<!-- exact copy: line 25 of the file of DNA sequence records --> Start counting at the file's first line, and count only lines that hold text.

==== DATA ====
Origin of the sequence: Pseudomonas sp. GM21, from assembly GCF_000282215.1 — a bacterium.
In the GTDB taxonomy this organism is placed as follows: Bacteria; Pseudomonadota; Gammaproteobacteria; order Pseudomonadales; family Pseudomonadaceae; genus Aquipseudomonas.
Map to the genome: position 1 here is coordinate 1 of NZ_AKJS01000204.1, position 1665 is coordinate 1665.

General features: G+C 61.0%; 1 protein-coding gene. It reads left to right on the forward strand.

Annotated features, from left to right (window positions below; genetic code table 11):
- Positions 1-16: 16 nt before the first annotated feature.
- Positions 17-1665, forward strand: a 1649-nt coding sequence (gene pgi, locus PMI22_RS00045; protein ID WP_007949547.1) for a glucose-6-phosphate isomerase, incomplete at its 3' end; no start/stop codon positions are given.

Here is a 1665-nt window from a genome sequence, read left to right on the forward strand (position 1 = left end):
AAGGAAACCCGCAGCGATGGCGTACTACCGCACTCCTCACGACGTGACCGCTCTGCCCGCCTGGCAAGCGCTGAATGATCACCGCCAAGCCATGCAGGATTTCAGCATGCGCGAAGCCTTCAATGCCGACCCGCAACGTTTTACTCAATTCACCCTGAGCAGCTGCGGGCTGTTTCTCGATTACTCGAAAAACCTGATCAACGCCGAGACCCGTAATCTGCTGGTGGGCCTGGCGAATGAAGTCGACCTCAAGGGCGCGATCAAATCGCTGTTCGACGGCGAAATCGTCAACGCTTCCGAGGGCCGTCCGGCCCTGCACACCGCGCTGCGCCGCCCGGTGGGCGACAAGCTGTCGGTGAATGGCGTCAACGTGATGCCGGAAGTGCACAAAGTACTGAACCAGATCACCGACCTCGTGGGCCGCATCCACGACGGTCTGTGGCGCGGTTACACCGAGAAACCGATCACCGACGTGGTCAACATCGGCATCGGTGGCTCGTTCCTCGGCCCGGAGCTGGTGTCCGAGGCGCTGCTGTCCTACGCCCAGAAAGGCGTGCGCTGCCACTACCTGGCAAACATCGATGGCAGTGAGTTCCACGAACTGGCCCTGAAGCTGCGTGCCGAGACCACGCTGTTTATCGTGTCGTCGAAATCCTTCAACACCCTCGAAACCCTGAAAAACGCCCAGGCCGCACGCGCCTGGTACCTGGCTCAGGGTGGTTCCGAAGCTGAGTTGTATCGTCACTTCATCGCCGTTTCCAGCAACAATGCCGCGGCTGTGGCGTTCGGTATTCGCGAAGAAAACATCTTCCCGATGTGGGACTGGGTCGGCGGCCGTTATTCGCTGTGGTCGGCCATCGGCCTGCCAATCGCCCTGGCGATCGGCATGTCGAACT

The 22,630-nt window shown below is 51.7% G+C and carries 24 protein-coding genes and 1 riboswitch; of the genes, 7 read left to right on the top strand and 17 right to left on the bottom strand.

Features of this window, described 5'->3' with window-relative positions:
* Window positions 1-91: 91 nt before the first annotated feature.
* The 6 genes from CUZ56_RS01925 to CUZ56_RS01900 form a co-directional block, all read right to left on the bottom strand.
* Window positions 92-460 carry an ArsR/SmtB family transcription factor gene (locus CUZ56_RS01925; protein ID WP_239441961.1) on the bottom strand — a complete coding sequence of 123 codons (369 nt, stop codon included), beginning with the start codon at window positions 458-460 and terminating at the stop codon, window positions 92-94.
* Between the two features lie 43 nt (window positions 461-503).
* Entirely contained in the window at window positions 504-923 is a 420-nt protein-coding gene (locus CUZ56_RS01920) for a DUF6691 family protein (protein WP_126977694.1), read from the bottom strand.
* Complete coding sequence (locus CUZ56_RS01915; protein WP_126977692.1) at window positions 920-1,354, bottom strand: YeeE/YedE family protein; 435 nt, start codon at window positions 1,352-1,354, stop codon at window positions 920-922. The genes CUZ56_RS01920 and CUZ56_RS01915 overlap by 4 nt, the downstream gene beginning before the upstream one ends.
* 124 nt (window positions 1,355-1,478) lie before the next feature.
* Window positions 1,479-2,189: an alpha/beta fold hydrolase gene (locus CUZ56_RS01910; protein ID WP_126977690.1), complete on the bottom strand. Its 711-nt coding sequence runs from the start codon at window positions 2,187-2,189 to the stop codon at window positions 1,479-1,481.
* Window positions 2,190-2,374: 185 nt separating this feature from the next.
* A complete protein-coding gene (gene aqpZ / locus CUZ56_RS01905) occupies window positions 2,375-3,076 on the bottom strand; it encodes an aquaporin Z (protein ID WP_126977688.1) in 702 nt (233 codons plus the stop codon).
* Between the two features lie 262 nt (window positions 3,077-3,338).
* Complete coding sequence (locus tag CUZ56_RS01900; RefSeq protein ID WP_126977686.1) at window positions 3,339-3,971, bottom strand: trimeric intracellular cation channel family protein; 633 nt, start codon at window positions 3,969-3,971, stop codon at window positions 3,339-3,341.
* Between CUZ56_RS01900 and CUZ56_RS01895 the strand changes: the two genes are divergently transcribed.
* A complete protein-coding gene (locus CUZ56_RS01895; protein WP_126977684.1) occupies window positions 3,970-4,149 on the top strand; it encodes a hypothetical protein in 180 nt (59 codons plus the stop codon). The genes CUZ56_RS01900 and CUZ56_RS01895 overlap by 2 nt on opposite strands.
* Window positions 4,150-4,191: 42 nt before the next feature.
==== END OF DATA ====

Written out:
* A complete protein-coding gene (locus CUZ56_RS01895; protein WP_126977684.1) occupies window positions 3,970-4,149 on the top strand; it encodes a hypothetical protein in 180 nt (59 codons plus the stop codon). The genes CUZ56_RS01900 and CUZ56_RS01895 overlap by 2 nt on opposite strands.